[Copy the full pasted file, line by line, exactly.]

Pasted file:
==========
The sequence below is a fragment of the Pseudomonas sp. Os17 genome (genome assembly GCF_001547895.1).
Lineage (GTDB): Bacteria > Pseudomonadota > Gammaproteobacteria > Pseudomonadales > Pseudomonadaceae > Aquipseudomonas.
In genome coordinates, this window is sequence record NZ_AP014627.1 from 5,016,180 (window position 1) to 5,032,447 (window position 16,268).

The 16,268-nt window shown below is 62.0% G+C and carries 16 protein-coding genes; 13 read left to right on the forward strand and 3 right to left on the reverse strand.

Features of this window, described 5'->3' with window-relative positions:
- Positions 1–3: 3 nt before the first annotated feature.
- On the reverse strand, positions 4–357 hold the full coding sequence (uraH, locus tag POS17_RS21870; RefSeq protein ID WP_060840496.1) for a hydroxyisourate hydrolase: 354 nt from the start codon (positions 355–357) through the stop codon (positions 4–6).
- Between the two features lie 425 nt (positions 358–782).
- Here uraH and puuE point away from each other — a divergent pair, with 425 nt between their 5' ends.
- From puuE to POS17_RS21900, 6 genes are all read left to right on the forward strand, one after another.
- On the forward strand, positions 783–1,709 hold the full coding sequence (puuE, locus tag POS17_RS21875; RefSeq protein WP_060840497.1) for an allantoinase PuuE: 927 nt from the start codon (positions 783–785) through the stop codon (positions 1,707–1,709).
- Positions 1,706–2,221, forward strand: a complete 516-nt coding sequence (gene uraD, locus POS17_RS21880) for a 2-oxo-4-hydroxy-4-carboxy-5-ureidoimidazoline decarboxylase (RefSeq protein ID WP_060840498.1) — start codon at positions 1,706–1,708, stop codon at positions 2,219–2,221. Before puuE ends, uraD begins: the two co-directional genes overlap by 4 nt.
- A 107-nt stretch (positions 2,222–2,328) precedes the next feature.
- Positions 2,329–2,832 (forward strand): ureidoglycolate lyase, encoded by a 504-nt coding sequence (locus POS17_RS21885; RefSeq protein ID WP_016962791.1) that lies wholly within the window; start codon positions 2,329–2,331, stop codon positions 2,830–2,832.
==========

The sequence below is a fragment of the Pseudomonas sp. Os17 genome (genome assembly GCF_001547895.1).
Lineage (GTDB): Bacteria > Pseudomonadota > Gammaproteobacteria > Pseudomonadales > Pseudomonadaceae > Aquipseudomonas.
In genome coordinates, this window is sequence record NZ_AP014627.1 from 5,016,180 (window position 1) to 5,032,447 (window position 16,268).

The 16,268-nt window shown below is 62.0% G+C and carries 16 protein-coding genes; 13 read left to right on the forward strand and 3 right to left on the reverse strand.

Features of this window, described 5'->3' with window-relative positions:
- Positions 1–3: 3 nt before the first annotated feature.
- On the reverse strand, positions 4–357 hold the full coding sequence (uraH, locus tag POS17_RS21870; RefSeq protein ID WP_060840496.1) for a hydroxyisourate hydrolase: 354 nt from the start codon (positions 355–357) through the stop codon (positions 4–6).
- Between the two features lie 425 nt (positions 358–782).
- Here uraH and puuE point away from each other — a divergent pair, with 425 nt between their 5' ends.
- From puuE to POS17_RS21900, 6 genes are all read left to right on the forward strand, one after another.
- On the forward strand, positions 783–1,709 hold the full coding sequence (puuE, locus tag POS17_RS21875; RefSeq protein WP_060840497.1) for an allantoinase PuuE: 927 nt from the start codon (positions 783–785) through the stop codon (positions 1,707–1,709).
- Positions 1,706–2,221, forward strand: a complete 516-nt coding sequence (gene uraD, locus POS17_RS21880) for a 2-oxo-4-hydroxy-4-carboxy-5-ureidoimidazoline decarboxylase (RefSeq protein ID WP_060840498.1) — start codon at positions 1,706–1,708, stop codon at positions 2,219–2,221. Before puuE ends, uraD begins: the two co-directional genes overlap by 4 nt.
- A 107-nt stretch (positions 2,222–2,328) precedes the next feature.
- Positions 2,329–2,832 (forward strand): ureidoglycolate lyase, encoded by a 504-nt coding sequence (locus POS17_RS21885; RefSeq protein ID WP_016962791.1) that lies wholly within the window; start codon positions 2,329–2,331, stop codon positions 2,830–2,832.